Part two: The Great Welsh Auntie Novel by John Geraint
Election Night, February 1974. On a bus stop on Tonypandy Square, 17-year-old Jac has been waiting for two Sixth Form friends, Petra and Lydia, and hoping – without much hope – that a third girl, Catherine, will be with them.
Prompted by a kind of vision of the Tonypandy Riots of 1910, and the miners’ leader of years gone by, Jac has made a solemn vow – to grow up; and to ask Catherine out.
Nation.Cymru is delighted to publish the second part of documentary maker-turned-novelist John Geraint’s seriously playful “Great Welsh Auntie Novel” along with a reading by the author.
“Petra!” cried Jac, “A rose-red beauty…”
It was just Petra and Lydia. No Catherine.
As the two girls strode up to within proper talking distance, Lydia pulled a face.
“Not again, Jac! Not that old chestnut again. Stop right there. Please.”
Petra went ahead anyway, mimicking perfectly, from somewhere deep down in her boots, Jac delivering his well-worn parody of one of nineteenth-century literature’s most quoted lines: “A rose-red beauty, half as old as I’m.”
The Prince of Repetition laughed. At the accuracy of Petra’s take-off of him, yes. But mainly at his own joke. His word-play would bear repeating many times yet.
Lydia took a different view: “You mangle that poem every time Petra wears her scarlet coat, and I still can’t work out why you think she’s half your age. It’s pretty obvious which one of you is less mature.”
In their hurry to make the bus, Lydia’s glasses had steamed up. She swiped the brown frames off her face with a wave of her hand and polished the thick lenses in her scarf.
Honey-haired Lydia Peake. No nonsense from her.
Jac might have read some poetry; she’d read a lot. Her latest enthusiasm was for Wales’ own Dannie Abse, newly raised to the canon of the Sixth Form syllabus: so reasonable, so precise.
Of course, she had to rate him, given the odd coincidence of her name being a near-homophone of Lydia Pike, the fictional object of Abse’s teenage obsessions.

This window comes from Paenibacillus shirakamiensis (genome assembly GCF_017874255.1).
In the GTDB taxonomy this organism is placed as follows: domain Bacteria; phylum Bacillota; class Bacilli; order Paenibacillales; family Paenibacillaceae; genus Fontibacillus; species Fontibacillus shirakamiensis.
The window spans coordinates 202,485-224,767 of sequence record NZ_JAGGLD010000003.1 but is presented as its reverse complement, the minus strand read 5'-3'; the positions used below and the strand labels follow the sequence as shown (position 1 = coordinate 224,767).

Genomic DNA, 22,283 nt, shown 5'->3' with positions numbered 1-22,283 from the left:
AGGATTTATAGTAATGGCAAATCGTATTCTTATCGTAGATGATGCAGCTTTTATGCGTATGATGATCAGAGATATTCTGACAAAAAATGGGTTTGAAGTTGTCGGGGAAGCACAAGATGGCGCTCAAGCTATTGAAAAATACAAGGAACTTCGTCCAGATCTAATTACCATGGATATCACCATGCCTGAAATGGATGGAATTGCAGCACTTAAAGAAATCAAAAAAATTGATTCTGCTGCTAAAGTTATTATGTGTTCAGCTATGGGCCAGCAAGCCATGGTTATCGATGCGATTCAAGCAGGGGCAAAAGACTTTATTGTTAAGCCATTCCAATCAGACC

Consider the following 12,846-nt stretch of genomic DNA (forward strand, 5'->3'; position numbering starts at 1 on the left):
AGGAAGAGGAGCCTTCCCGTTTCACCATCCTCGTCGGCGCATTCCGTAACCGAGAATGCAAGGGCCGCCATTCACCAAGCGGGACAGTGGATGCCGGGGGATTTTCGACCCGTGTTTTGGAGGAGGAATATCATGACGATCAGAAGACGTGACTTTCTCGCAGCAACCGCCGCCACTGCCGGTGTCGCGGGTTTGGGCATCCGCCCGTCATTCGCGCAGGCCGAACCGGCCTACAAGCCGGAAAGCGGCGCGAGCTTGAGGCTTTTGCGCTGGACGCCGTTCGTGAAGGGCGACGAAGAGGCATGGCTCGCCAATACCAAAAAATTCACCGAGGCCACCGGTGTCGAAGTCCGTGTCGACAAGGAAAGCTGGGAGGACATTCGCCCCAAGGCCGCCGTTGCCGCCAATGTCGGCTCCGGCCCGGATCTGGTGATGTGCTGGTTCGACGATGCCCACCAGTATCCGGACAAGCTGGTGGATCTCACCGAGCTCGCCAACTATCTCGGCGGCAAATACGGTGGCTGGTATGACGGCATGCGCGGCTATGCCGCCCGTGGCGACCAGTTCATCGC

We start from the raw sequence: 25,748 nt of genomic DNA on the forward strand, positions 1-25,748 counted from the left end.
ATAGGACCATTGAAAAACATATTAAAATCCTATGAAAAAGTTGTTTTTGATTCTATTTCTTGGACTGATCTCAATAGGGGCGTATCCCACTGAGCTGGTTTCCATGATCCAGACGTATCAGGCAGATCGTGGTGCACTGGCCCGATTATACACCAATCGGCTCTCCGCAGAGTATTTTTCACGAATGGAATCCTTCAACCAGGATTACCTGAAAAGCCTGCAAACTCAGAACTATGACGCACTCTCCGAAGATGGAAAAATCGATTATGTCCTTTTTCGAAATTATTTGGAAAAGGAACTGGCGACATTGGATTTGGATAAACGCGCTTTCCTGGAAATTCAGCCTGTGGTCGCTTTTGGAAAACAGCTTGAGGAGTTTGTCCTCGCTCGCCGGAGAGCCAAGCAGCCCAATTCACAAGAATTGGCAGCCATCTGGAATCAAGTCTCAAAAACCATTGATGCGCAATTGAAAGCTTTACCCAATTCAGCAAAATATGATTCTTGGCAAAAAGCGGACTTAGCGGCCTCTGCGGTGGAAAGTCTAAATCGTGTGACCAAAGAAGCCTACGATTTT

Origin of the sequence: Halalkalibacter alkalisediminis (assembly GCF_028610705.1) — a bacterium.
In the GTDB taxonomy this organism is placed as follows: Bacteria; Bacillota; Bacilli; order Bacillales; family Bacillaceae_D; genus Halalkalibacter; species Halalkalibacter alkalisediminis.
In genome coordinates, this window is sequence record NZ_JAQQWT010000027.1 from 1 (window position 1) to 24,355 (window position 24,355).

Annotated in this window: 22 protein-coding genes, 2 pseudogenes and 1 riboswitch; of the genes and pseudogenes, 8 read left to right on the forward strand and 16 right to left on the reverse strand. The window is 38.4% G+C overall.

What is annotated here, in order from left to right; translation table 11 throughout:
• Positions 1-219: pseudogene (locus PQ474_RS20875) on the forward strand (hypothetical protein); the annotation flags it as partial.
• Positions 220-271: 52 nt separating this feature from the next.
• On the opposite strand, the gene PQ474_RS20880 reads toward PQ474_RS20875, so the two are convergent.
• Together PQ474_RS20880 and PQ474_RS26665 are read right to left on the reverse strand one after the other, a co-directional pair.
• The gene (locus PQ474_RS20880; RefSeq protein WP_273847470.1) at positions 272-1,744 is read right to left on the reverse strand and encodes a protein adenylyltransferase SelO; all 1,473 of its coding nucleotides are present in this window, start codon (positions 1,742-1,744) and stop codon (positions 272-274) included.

She’d even lent Jac a book by Abse, a coming-of-age novel. Autobiographical. Ash On A Young Man’s Sleeve.
“Thank you, Miss Peake,” Jac said. “Good evening and welcome to you, too.”
Lydia Peake. Lydia Pike. It was an odd coincidence. How many A level candidates get to study a literary character of practically the same name? But this was the Rhondda.
And there, over Lydia’s left shoulder, Jac could still see James Taylor, in his Welsh guise, so reminiscent of the American one.
Strange conjunctions abounding: a charged synchronicity swirled around Pandy Square tonight. Well, it was the core of it all. The Node. The Epicentre.
A charged synchronicity? I like it, thought Jac. I must try it out on Martyn.
You’d better crack that Tonypandy Torquemada line first.
Synchronicity didn’t seem to operate in favour of ‘Petra’. The name was a rarity locally. In a way, she’d got off lightly.
Her parents had decided to call her Cora Petula, which would have been insanely exotic for the Rhondda; but her father had stopped for a pint on his way to register the birth.
He ended up not only getting the names in the wrong order but also squashing them together. Pet-ra. Petra from Pentre.
Mind you, merged the other way round, she’d have been ‘Coula’, like a fridge compartment. What fun Jac would have had with that!
All the same, it was a burden, being the namesake of a television dog. How many times had The Prince Of Repetition teased her about what she was up to on Blue Peter that week? Or wondered aloud whether ancient Jordan had boasted an enchantress called ‘Pentre from Petra’?
A rose-red beauty…
This Rhondda Petra was a beauty. Dark-haired and dark-eyed, tall, slim.
Not Jac’s beauty, but Martyn’s. They’d been seeing each other ever since they’d taken leading roles in the dramatised reading of Under Milk Wood which had been put on in the autumn to mark the Boys’ and Girls’ Grammars merging, in preparation for going Comprehensive.
Martyn and Petra. A match made in Llareggub. First Voice and Rosie Probert. Like Burton and Taylor in the film version. A passion fuelled by allure and alcohol. Stars of the show. And about to shine again, next term, in a fully staged Shakespearean comedy.
Jac considered again the telling off he’d got from Lydia.
So much for the solemn vow he’d just made. He couldn’t rein in the punning for five minutes. Lydia was right, it was a form of showing off, of trying to prove how well-read he was, how cultured, almost like Martyn.
Though Martyn was never childish, even at his most petulant…
Suddenly, the Blaencwm bus was at the stop. How had Jac managed to screen out the approach of a bright red twelve-ton double-decker?
His mind’s on other things, as his Auntie would say, whilst he sat in the corner reading, family life going on all around him.
They boarded, settled themselves on the maroon double-seats upstairs.
A film of condensation fogged the windows. Jac reached across with his forefinger to spell out something witty on it.